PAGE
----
In this training and development session, I will discuss what workaholism is, compare the work style of a healthy worker with that of a workaholic, the significance of workaholism on the individual and the workplace, and general guidelines which may help you work with a workaholic.

Workaholism is a progressive disease in which a person is addicted to the process of working.  In a nutshell:  a workaholic’s life is dominated by his or her job.  How many of you know a workaholic?  I have a friend who works all the time. Please help me to welcome my helpers.

My visuals were Barbie…

Action:  Following an interview with a prospective client, Barbie blacked out in her office and was forced to spend a few days in the hospital. The doctors told her she had a minor heart problem and she should take a vacation to relax, yet she blew the doctor’s orders off.  Barbie’s life revolves around her work. Barbie does not know how to relax, as she is a workaholic. A definite symptom of a workaholic is the denial.  Barbie flatly denies she has a problem with work. She submitted her proposal the next morning, after working well into the evening.

Action:  Following an interview with a prospective client, Ken powered walked to his office and left work early so he could head to the beach with his family.  He recently had his annual physical from this regular doctor, which showed he continues to maintain great health.  The doctor recommended that Ken may want to do more walking, just to keep his heart healthy.  Ken’s life revolves around his work and his family.  Ken loves to relax and hang out with his friends.  Ken is looking forward to working with his new client and has plans to submit his proposal next week.

and Ken dolls…

Image result for working ken doll images

The main difference in work styles between Barbie and Ken is that Barbie’s work is out of control.  She is unable to relax, take time for herself or give time to her family.  Her work is her identity.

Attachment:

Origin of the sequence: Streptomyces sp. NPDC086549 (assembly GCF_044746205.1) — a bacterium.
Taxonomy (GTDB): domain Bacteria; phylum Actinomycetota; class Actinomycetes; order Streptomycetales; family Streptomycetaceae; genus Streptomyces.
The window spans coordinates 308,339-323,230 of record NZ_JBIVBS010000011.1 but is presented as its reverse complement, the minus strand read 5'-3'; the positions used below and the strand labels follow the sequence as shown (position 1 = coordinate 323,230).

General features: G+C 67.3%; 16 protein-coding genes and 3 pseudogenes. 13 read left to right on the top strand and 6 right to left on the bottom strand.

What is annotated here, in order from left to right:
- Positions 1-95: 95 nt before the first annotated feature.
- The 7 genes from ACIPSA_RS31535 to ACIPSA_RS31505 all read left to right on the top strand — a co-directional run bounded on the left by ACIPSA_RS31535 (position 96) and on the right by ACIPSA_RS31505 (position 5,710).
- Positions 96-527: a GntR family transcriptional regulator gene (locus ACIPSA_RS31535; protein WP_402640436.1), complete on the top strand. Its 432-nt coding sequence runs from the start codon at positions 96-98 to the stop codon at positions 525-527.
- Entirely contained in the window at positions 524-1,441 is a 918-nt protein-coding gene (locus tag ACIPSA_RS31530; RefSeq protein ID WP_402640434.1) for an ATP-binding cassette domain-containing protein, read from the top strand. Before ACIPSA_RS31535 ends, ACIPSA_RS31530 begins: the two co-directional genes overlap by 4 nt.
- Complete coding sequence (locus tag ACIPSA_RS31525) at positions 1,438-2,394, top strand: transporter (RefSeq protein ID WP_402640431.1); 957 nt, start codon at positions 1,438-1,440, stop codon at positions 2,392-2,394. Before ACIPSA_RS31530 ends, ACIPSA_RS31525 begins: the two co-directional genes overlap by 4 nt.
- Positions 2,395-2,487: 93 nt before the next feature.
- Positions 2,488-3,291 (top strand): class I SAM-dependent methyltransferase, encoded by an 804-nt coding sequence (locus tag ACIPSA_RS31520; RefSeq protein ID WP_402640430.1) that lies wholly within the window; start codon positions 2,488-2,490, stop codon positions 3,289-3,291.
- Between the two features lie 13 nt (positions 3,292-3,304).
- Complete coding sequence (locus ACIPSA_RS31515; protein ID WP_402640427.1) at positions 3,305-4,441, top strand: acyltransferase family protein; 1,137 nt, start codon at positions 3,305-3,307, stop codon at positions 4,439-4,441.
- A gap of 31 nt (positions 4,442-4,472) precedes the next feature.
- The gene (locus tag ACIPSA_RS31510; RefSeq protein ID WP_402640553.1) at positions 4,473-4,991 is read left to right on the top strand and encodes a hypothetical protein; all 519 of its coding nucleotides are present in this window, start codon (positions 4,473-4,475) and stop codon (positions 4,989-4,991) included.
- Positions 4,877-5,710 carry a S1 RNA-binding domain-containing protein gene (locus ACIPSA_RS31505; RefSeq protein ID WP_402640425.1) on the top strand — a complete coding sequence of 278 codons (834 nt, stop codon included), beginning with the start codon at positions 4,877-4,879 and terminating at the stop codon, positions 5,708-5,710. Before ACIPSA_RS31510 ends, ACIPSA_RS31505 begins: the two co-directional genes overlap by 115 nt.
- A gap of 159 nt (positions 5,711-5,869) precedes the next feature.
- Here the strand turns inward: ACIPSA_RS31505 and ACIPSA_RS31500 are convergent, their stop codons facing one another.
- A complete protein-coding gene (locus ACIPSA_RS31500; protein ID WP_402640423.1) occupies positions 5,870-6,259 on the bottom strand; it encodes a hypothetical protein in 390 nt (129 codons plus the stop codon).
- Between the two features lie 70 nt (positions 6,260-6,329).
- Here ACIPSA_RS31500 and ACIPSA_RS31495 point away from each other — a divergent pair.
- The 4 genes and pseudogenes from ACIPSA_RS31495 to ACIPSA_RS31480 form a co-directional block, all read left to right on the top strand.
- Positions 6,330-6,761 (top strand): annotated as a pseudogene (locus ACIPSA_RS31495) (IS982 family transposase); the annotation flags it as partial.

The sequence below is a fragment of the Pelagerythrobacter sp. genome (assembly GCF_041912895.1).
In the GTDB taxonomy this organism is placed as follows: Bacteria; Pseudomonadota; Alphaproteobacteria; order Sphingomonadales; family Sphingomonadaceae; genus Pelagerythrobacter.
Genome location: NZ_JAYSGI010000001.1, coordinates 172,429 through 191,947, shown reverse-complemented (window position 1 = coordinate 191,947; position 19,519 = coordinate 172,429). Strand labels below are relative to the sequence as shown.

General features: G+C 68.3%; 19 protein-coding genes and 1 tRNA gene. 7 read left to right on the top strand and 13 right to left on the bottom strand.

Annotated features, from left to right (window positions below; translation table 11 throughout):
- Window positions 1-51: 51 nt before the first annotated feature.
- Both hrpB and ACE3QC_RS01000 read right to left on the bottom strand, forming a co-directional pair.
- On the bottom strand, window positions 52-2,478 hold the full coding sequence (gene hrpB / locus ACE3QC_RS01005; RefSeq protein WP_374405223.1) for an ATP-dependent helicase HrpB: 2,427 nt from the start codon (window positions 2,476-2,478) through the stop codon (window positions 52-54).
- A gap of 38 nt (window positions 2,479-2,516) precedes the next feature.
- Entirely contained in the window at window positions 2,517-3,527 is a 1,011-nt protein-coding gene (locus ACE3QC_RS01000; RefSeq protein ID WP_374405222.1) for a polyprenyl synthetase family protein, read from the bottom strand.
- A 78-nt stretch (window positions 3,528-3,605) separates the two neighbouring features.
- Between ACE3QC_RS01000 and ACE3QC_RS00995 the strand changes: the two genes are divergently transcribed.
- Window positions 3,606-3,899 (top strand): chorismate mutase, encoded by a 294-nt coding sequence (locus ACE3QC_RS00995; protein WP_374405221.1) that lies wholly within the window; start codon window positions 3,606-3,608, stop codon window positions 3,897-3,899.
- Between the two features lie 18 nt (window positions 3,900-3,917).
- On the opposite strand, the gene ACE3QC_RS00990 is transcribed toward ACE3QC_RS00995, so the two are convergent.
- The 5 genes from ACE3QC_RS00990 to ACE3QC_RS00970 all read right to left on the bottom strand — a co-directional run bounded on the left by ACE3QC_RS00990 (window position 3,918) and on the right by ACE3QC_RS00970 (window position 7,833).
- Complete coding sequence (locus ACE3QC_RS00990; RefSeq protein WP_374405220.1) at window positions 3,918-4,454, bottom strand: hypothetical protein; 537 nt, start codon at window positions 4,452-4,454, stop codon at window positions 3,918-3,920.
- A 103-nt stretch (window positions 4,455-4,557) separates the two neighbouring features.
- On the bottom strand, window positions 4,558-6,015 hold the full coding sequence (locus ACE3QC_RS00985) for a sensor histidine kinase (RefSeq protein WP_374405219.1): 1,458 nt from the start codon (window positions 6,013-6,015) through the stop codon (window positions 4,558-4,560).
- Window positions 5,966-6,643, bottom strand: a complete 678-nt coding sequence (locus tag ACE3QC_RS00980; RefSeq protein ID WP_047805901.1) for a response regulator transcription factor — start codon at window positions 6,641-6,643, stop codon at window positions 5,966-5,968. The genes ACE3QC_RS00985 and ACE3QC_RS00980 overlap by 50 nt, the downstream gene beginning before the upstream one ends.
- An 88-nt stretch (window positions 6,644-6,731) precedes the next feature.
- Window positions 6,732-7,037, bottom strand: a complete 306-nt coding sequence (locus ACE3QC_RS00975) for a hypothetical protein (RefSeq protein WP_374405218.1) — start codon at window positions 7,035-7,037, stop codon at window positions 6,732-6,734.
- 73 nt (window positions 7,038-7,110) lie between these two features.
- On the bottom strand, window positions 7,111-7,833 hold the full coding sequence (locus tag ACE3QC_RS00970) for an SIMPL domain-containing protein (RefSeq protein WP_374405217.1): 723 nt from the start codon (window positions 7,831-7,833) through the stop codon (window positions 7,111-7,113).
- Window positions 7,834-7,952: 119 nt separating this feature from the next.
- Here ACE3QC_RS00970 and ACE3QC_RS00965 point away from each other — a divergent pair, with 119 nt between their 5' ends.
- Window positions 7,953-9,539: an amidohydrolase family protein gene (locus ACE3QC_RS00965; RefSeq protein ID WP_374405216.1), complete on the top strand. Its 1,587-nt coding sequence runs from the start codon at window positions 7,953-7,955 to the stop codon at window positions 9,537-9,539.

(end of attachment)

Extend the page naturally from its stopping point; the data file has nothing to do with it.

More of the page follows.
Ken, on the other hand, goes to work to provide for his family and to pay his bills.  Ken enjoys working and he loves his profession.  He fills discretionary time with recreation, volunteering, attending community functions or with his family and friends.

Workaholism can lead to personal health problems as well as inefficiencies in the workplace. Workaholics get burned out and tired from their frantic pace.  Tired workers make mistakes, spend extra time redoing the mistakes and have a higher incidence of accidents and illnesses.  Studies reveal that 40 hour work week often brings higher productivity than a 60 hour work week.

Chronic fatigue, headaches, backaches, difficulty sleeping, stomach problems and heart problems are all symptoms common in workaholics.  There are often merely disregarded as stress-related.  The fact is a workaholic’s body and mind are on overload and compounded with the inability to relax, devastating results are destined to happen.  Workaholism can be fatal if not prevented or treated timely.

A workaholic’s work style can create obstacles throughout the company.  There is a good possibility that communication problems with co-workers and clients will occur.  For example, since workaholics often exhibit peaks and valleys in job performance, co-workers can get mixed messages.  When a workaholic is “up” it is good for other co-workers.  When she is “down” confusion and miscommunication occur.  A healthy worker has strong communication skills.

A workaholic becomes obsessed about their job while not taking into account the whole picture behind their work.  This can be very dysfunctional in the workplace as the worker simply cannot be obsessive about a client or a particular account for example.  A healthy worker is able to focus on more than one project at a time.

A workaholic may constantly want to revise something in an attempt to make it perfect.  A perfectionist is often inconsistent in his or her productivity. They fluctuate between intense working and procrastination.  A healthy worker finds it best to level or balance out performance.

Often a workaholic needs to be in control in individual work as well as group work.  Since many companies rely on innovative teamwork, the workaholic is not a good team player and can hamper the group’s goals.  Teamwork is an essential component of today’s modern workforce. Problems related to workaholism can lead to inefficiencies in a company.

CHARACTERISTICS OF A WORKAHOLIC

  • Prefer jobs with important titles and the opportunity to control others